Our regular look at some of the faces which have made the news this week. Above are Barbie (main picture), with Saddam Hussein, Carol Vorderman, Urs Meier and Anthony Buckeridge.
US artist Tom Forsythe has won a five-year battle against Mattel Inc over a series of photos which parody the company's best-seller, Barbie. It's the latest in a series of blows for the 45-year-old doll.
Barbie has been called many things in the decades since she first hit toy store shelves: the "Californian airhead"; the epitome of the female stereotype; the "perfect" model for young girls to aspire to; the reason more and more of them have developed eating disorders.
She is a world phenomenon, a modern pop icon that grosses nearly $2bn a year for the toy manufacturer Mattel. On average, an American girl aged between three and 11 has 10 Barbie dolls in her toy box.
And she comes with a huge array of accessories - collectibles, as they're officially known - and some of her dresses are mini-haute couture, echoing the catwalks of New York, Paris or London.
It is what he sees as this "crass consumerism" and Barbie's power as a "beauty myth" that provoked Tom Forsythe to lampoon her. In a series of 78 photos, he has depicted Barbie in suggestive positions in and around household appliances.
Tom Forsythe's Barbie Enchilada
In one image, Barbie is roasted in a rotisserie oven wrapped in tortillas and covered in salsa. In another, she's draped over a Sunbeam mixer with her rear in the air as the whisk blades hover dangerously close.
"I wanted to tell people that Barbie is just an advertising vehicle, not something to emulate," says Forsythe.
Mattel, which had failed previously to gain an injunction barring sales of the photographs, had argued that they were protecting their intellectual property.
The judge threw out their arguments, declaring that these breached the First Amendment guaranteeing free speech, adding that "there was little risk of consumer confusion".
He then accused Mattel of "bullying" Forsythe into a legal battle and ordered costs of $1.8 million against the company.
Mattel has used its financial muscle before to try to see off hostile interests. In the same year Forsythe first exhibited his photos, Seal Press was forced to remove the doll's name from the title, and images of her clothing and accessories, from the cover of a book entitled Adios Barbie.
But in 2002, Mattel failed to win an appeal against a court ruling upholding MCA Records' 1997 release of the song Barbie Girl by Danish group Aqua which, the company argued, was defamatory because of its sexual innuendo.
Still smiling despite falling sales
It's not just in the courts, however, that Barbie has taken a hit. Earlier this year, Mattel announced the plastic princess had split from her boyfriend of 43 years, Ken.
Commercially, her hegemony as the focus for young girls' fantasies is also under threat. Sales have fallen 18% in the first quarter of this year in the US.
The main reason lies in the emergence of the Bratz doll manufactured by rivals Hasbro, whose sales have risen by 77% in the same period.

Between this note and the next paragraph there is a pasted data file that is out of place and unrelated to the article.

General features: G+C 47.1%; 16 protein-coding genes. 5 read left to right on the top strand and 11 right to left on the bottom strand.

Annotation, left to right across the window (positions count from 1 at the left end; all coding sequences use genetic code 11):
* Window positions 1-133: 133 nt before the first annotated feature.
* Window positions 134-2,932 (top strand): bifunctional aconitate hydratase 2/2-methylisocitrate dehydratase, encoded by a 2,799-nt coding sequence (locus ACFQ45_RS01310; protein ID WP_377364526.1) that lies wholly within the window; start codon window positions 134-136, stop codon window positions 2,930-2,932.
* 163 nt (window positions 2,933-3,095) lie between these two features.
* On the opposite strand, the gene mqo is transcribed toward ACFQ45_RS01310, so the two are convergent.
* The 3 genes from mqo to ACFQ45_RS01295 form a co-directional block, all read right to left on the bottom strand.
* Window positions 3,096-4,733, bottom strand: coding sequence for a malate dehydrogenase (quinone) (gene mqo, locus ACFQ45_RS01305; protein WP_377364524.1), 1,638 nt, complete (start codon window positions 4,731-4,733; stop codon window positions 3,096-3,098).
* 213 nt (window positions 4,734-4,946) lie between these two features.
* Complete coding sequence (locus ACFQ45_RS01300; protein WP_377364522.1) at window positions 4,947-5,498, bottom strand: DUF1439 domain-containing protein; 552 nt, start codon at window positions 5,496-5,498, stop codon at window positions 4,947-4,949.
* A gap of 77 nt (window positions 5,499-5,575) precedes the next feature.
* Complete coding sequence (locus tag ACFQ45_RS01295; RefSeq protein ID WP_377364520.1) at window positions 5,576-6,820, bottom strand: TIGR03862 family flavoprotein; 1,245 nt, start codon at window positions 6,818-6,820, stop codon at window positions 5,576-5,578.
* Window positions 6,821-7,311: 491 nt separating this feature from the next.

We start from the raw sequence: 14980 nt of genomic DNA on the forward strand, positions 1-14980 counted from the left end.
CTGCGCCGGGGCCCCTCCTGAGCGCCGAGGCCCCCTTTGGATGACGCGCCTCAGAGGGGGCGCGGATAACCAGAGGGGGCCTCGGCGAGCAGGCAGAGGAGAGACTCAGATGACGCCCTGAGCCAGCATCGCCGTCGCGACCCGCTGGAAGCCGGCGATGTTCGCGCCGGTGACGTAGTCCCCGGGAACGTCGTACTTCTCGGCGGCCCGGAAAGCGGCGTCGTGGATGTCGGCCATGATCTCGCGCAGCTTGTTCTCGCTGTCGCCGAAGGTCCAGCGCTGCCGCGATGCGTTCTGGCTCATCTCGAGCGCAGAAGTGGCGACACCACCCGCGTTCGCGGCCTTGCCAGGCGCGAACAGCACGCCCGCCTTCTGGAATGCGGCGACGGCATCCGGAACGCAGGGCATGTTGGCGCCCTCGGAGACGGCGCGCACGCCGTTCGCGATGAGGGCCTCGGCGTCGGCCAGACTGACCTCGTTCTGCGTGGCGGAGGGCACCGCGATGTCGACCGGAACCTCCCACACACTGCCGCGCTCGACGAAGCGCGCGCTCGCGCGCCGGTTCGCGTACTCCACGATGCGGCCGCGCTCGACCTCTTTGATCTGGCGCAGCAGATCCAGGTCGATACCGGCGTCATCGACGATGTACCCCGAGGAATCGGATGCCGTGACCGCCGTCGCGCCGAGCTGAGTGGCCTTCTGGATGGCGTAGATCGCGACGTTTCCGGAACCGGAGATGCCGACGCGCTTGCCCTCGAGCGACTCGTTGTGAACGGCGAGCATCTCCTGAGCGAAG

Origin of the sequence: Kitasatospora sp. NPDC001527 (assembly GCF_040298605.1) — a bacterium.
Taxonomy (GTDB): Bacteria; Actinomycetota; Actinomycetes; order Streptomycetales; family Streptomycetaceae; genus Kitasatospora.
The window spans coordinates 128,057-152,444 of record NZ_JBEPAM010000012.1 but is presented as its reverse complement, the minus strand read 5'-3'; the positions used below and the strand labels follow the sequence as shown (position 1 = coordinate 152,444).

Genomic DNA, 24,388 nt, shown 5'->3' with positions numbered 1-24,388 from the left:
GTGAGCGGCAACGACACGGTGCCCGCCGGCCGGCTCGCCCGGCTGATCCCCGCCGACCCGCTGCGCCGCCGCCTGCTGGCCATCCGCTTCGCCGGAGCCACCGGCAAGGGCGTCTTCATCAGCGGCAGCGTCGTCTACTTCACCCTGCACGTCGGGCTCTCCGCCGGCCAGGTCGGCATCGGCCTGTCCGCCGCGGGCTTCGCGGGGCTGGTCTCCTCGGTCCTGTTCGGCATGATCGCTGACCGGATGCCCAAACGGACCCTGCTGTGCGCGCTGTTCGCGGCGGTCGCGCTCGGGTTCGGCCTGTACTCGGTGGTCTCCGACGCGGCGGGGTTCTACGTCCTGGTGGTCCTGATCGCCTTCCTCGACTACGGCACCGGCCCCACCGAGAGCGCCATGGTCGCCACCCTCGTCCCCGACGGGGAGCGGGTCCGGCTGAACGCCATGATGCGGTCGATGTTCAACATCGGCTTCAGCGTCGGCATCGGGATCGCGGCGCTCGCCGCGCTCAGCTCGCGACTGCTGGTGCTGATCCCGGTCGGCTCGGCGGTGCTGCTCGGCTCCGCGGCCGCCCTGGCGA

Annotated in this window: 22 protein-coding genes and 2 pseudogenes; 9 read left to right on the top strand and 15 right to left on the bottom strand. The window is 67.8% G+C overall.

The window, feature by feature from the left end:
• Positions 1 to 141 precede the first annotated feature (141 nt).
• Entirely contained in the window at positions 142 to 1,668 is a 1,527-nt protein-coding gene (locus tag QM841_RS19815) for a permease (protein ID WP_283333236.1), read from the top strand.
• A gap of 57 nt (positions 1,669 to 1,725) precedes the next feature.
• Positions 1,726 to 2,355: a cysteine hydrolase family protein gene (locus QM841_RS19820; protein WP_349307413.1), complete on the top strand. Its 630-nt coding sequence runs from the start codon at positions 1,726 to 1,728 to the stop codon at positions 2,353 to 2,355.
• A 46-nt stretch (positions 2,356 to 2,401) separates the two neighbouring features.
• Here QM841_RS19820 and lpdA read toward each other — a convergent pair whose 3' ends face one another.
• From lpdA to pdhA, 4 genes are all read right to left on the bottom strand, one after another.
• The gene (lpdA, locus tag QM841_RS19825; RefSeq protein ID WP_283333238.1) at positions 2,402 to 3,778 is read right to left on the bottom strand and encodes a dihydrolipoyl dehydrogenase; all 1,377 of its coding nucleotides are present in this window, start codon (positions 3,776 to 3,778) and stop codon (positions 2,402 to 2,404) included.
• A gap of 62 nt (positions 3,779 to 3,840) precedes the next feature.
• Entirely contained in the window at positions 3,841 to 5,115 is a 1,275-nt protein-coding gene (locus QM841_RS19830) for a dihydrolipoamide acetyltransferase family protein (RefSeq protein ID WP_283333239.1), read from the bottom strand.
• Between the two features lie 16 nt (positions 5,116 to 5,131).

The Bratzes are younger and have swapped the pink princess image for that of a rebellious teenager who goes clubbing in mini-skirts. The dolls are sassier, and less prone to blonde bustiness.
While the two brands cat-fight it out, Forsythe believes his legal victory goes beyond Barbie herself.
"This should set a new standard for the ability to critique brands that are pervasive in our culture."
He arrived in rattling chains, humiliated before a court presided over by his own people. Saddam Hussein, dressed in western clothes and sporting a greying beard, had been brought to be charged formally with genocide. The former Iraqi leader remained defiant, refusing to recognise the validity of the court and hectoring the judge. When asked his place of residence, Saddam answered, chillingly, "I live in each Iraqi's house."
It's taken two years to persuade the TV presenter to pose for men's mag GQ in little more than a corset and fishnets. When she finally agreed, sales for this week's edition soared by 23%. "Far from being a sex goddess, I'm a saggy-bellied mother of two with dimples and wrinkles and a huge backside," said the 43-year-old. But Vorderman added that she suddenly realised it might be a funny way of celebrating her age.
The creator of accident-prone schoolboy Jennings has died. Author Anthony Buckeridge was 92 and, although most renowned for the mischief-making of Jennings and his sidekick Derbyshire, had also written plays and musicals. He was awarded an OBE in 2002 for services to literature, what his wife called "an evening glow to a life's work". Buckeridge himself expressed surprise and pleasure, or as Jennings would have put it, "Fossilised fish hooks!"
Swiss referee Urs Meier has been placed under police protection after he controversially disallowed a goal by England which would have kept the team in the Euro 2004 championships. Instead they were defeated by the host side, Portugal. Meier's decision has brought him death threats, more than 16,000 abusive e-mails and even an English flag placed at his home. Meier has described this collective reaction by England fans as "overheated".
Compiled by BBC News Profiles Unit's Bob Chaundy